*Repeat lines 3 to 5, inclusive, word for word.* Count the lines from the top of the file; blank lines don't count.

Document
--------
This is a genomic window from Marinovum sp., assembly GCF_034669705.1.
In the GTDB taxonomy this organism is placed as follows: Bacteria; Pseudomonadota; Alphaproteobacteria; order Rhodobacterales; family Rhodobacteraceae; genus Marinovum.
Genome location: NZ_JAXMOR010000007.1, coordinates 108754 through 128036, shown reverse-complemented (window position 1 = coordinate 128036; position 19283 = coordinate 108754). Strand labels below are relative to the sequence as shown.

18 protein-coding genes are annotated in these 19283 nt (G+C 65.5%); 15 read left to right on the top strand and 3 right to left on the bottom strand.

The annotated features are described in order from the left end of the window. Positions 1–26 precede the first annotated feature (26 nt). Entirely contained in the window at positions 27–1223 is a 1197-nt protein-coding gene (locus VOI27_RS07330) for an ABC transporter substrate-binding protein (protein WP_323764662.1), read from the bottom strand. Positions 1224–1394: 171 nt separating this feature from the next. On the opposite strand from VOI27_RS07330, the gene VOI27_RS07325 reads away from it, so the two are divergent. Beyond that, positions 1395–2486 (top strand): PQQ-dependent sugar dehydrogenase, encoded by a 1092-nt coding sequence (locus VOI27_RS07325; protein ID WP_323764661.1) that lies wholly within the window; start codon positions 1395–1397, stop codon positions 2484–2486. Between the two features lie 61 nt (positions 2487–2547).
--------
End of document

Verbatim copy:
Genome location: NZ_JAXMOR010000007.1, coordinates 108754 through 128036, shown reverse-complemented (window position 1 = coordinate 128036; position 19283 = coordinate 108754). Strand labels below are relative to the sequence as shown.

18 protein-coding genes are annotated in these 19283 nt (G+C 65.5%); 15 read left to right on the top strand and 3 right to left on the bottom strand.

The annotated features are described in order from the left end of the window. Positions 1–26 precede the first annotated feature (26 nt). Entirely contained in the window at positions 27–1223 is a 1197-nt protein-coding gene (locus VOI27_RS07330) for an ABC transporter substrate-binding protein (protein WP_323764662.1), read from the bottom strand. Positions 1224–1394: 171 nt separating this feature from the next. On the opposite strand from VOI27_RS07330, the gene VOI27_RS07325 reads away from it, so the two are divergent. Beyond that, positions 1395–2486 (top strand): PQQ-dependent sugar dehydrogenase, encoded by a 1092-nt coding sequence (locus VOI27_RS07325; protein ID WP_323764661.1) that lies wholly within the window; start codon positions 1395–1397, stop codon positions 2484–2486. Between the two features lie 61 nt (positions 2487–2547).